Our principle, with this history in mind, also teaches us that while it speaks to something fundamentally right-minded about our outlook that we wish to attribute our judgment and our correct recognition of Africans as full persons back to the time of the transatlantic slave trade, it is fundamentally wrongheaded to state as actual fact, that those enslaved persons had that personhood. And we are doubly wrong when we suggest that in addition to such personhood they also experienced the recognition that makes it possible, first, to do incredibly basic things like move freely, and then to do something like wish, hope or plan for the future. That wrongheadedness, when based on ignorance is an error to be forgiven, or if not forgiven, pitied. But when, as with the statements of President Obama and Secretary Carson, the error is based on a willful distortion of the past, then what is forgivable or pitiable becomes an immoral offense. For such willful distortion is a conscious misrepresentation of the past that cannot and will not correct the misrecognition of Africans as non-persons in the past.

To justify my judgment, I ask you to set aside the slave/immigrant entanglement for a moment and think instead of a different ship that sailed across the Atlantic and was in the news recently. Let’s also recall that this coincided with an ill-fated version of the Executive Order banning entry to holders of documents from seven Muslim-majority countries, and a (temporary) total halt to the refugee resettlement program. I am thinking, of course, of the story of the MS St. Louis, which hoped but failed to carry 937 Jewish emigres from Nazi-controlled Germany to safety in May 1939. The story of the St. Louis merits more attention in its details. This is especially so at a moment when the legal and political context of the ship’s journey, and the failure to grant the refugees on board extraordinary permission to enter the United States is so relevant for current events.

First, of course, because the second attempt at an Executive Order banning entry to document holders from (now six) Muslim-majority countries was just issued, and already challenged in court by the Attorney General of Hawaii. But also because, as has been somewhat less reported, the United States Attorney General Jeff Sessions has given what the Atlantic rightly describes as “unqualified praise” of the 1924 Immigration Act, which was, as all parties acknowledge, an expressly racist law meant to limit the number of non-whites (and “non-whites” included Jews and others from central, southern and eastern Europe, and also the Irish). Both angles on the lesson of the St. Louis for debates today merit more attention, but for now let me return to the consideration of our moral principle concerning misrecognition and misrepresentation and how the consideration of this moment from the spring of 1939 together with the transatlantic slave trade helps us see the error our leaders have made in describing slaves as immigrants.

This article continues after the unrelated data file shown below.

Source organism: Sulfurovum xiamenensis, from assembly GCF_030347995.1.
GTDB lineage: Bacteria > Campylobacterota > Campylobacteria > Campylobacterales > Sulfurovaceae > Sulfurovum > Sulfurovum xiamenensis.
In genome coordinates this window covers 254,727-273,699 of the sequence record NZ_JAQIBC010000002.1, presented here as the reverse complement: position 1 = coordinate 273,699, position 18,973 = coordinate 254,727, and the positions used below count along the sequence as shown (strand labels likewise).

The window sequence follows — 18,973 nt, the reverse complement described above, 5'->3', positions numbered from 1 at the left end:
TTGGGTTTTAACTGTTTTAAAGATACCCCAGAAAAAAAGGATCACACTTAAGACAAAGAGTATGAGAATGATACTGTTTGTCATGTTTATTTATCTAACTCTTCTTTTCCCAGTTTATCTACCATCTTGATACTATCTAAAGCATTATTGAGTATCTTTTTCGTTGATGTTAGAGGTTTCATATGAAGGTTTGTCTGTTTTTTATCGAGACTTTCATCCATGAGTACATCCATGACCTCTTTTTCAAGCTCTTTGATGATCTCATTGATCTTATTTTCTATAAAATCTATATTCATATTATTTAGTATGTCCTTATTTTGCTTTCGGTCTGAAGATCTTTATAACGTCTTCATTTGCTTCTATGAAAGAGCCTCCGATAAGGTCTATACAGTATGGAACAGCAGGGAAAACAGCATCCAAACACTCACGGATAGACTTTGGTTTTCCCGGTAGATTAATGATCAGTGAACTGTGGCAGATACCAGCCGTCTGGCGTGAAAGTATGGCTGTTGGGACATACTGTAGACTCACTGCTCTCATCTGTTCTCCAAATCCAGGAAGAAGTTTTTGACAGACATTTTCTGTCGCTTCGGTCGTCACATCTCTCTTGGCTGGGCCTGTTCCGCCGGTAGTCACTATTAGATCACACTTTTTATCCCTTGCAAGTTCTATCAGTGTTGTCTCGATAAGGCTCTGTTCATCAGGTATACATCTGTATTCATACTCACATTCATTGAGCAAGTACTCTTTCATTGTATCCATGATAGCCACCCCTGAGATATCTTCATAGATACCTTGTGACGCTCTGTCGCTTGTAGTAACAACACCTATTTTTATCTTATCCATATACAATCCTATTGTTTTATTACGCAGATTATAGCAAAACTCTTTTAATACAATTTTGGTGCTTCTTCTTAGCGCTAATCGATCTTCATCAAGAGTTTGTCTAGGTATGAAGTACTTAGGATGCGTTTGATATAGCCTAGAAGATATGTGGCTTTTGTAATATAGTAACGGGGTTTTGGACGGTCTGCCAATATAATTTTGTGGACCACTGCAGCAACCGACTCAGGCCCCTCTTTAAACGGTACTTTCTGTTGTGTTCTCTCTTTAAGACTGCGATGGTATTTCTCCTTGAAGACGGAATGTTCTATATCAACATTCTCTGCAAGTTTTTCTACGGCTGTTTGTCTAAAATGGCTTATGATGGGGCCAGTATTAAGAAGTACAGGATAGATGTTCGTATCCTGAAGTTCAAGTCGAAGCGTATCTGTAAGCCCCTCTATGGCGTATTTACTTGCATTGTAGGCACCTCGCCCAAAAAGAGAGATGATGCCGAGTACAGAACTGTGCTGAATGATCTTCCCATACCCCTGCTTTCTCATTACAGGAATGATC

How is it helpful to think of the plight of these passengers together with the imagined scene on the bottom of the slave ship that Carson called to mind in his inaugural speech to Department of Housing and Urban Development employees? There are a number of ways, but we can focus on two.

First, when we think of the plight of those Jewish refugees sitting in Havana harbor while their fate was determined, we can understand better why Secretary Carson was wrong when we said that “if we look in the dictionary” we will see that the slaves were immigrants. “Involuntary immigrants,” he suggested, but immigrants all the same. The factual wrongness of this claim emerges when we look at how the cases contrast. Enslaved Africans were allowed entry precisely because they never emigrated — because they had already been made the property of their owners. The Jewish refugees were refused entry because they had emigrated and were recognized as persons who (in the case of Cuba) were expected to pay huge bribes to make it worth the locals’ burden to welcome them or (in the case of the United States) were coming from countries whose quotas had already been more than met for the foreseeable future. More starkly, the Jewish refugees were inadmissible immigrants. They were persons on the move who could not migrate into (could “immigrate” to) Cuba, or later the United States. Enslaved Africans, on the contrary, were admissible cargo, welcomed in Cuba and America (and many other places along the western coast of the Atlantic) precisely because their personhood had been stripped before they were placed in a ship.

Second, comparing and contrasting the two groups highlights why it is immoral to speak of enslaved persons as having “dreams of a better life” or being “inspired” by the past. What the Jewish refugees and the enslaved Africans had in common is that political agents deprived both groups of their personhood. In the case of the enslaved Africans, however, this misrecognition occurred already before being brought to the port of departure. Having been successfully dehumanized and made non-persons before they entered the slave ship, it was uncontroversial to ship them and later admit them as trafficked goods at their “ports of entry.” For the Jewish refugees, their misrecognition took place at the would-be “ports of entry”. Having left Europe as persons (albeit in many cases criminalized and/or brutalized persons) they were denied recognition as refugees and returned to meet their fate. In these places, their dehumanization was completed, even if they managed to survive.

Why consider the details of these depravities? One important reason is so that we do not project back onto those who suffered historical injustice our own fantasies of justice and redemption. Chattel slavery in the United States and the Nazi genocide are irredeemable facts of American and European history. We must confront them in their full horror if we are to justice to ourselves as well as to their victims and those who descend from them, and those who “look like” they might have so descended. We must confront the true nature of the legacy of slavery so that we can confront the next Rep. King.